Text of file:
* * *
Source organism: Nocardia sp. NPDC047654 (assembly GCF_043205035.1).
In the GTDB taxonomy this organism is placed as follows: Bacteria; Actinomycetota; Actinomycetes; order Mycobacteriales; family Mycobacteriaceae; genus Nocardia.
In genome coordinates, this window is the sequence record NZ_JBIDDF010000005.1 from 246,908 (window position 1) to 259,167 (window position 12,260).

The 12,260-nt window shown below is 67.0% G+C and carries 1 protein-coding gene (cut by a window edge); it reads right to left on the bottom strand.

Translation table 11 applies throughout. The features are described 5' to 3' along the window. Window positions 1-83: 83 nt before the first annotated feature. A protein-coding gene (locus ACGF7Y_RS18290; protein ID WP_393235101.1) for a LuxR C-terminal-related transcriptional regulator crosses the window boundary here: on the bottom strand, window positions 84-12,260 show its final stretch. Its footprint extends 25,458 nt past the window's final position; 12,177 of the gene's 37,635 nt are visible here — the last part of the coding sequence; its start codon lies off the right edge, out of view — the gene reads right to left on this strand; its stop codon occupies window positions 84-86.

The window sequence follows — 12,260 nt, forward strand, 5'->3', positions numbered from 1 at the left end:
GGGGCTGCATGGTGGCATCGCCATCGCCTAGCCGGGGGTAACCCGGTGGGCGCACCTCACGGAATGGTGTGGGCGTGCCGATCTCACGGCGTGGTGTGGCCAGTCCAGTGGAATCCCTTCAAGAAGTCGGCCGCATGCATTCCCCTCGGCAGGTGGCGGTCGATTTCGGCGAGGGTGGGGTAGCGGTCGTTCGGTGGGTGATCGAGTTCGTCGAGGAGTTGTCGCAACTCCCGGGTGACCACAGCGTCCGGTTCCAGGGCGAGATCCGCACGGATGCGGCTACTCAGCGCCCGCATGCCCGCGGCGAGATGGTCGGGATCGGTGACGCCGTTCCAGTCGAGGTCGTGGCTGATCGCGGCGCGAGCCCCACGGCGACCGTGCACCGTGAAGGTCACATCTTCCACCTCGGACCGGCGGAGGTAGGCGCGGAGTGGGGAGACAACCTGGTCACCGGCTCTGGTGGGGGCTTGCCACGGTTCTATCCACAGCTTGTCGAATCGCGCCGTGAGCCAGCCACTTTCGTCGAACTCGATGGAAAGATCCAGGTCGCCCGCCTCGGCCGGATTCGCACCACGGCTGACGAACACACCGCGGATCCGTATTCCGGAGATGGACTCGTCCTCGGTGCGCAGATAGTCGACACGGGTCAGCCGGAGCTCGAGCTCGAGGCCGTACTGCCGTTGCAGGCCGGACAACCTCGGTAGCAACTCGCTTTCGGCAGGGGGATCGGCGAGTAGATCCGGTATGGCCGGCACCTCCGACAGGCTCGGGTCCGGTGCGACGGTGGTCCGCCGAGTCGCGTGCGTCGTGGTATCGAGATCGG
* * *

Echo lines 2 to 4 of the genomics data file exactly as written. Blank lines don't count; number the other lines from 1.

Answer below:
In the GTDB taxonomy this organism is placed as follows: Bacteria; Actinomycetota; Actinomycetes; order Mycobacteriales; family Mycobacteriaceae; genus Nocardia.
In genome coordinates, this window is the sequence record NZ_JBIDDF010000005.1 from 246,908 (window position 1) to 259,167 (window position 12,260).

The 12,260-nt window shown below is 67.0% G+C and carries 1 protein-coding gene (cut by a window edge); it reads right to left on the bottom strand.